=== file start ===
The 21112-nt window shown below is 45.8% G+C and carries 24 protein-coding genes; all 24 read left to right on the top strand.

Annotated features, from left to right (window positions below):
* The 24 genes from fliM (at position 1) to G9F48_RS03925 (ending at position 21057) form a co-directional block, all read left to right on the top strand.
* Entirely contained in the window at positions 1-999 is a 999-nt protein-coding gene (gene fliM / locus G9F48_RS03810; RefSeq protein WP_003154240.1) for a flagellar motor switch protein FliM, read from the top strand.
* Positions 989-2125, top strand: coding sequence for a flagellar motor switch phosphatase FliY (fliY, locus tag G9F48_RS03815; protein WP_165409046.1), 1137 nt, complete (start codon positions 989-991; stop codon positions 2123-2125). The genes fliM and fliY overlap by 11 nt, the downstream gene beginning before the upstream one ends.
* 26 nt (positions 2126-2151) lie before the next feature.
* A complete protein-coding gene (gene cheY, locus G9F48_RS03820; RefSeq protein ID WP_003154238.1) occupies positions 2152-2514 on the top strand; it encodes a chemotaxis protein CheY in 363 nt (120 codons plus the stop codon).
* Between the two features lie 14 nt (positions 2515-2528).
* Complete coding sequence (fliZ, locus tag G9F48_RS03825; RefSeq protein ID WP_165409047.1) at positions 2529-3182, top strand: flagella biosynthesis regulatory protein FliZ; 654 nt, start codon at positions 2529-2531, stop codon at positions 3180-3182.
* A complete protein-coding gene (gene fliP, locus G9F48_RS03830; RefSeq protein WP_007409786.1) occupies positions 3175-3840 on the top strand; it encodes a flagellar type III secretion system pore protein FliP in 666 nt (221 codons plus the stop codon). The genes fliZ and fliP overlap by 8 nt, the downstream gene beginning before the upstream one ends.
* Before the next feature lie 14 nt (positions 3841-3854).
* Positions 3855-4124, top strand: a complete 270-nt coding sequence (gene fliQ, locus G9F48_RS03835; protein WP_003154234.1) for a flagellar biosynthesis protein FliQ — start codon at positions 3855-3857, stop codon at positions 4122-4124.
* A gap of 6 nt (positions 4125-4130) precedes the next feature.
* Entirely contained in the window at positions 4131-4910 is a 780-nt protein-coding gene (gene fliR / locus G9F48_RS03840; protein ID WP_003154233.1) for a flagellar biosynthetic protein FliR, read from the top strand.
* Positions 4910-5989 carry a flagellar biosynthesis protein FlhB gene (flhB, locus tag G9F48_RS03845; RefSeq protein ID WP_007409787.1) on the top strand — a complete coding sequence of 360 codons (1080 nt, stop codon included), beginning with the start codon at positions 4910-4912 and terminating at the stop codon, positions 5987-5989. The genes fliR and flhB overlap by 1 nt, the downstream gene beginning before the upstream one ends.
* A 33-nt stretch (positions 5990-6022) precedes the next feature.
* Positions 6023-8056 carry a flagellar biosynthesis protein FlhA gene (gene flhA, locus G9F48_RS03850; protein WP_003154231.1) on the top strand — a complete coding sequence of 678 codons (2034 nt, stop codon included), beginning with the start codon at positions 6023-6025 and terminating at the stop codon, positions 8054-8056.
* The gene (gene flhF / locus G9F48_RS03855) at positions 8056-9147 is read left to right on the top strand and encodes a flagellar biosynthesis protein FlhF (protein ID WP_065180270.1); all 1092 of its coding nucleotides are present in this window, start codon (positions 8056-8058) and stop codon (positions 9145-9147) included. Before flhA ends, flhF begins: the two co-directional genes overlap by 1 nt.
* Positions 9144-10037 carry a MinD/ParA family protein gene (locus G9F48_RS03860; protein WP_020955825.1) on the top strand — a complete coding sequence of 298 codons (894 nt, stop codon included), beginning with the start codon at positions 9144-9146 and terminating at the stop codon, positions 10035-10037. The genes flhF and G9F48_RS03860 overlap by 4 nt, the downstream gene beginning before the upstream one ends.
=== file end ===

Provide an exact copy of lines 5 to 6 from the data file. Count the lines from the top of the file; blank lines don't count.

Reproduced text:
* Positions 989-2125, top strand: coding sequence for a flagellar motor switch phosphatase FliY (fliY, locus tag G9F48_RS03815; protein WP_165409046.1), 1137 nt, complete (start codon positions 989-991; stop codon positions 2123-2125). The genes fliM and fliY overlap by 11 nt, the downstream gene beginning before the upstream one ends.
* 26 nt (positions 2126-2151) lie before the next feature.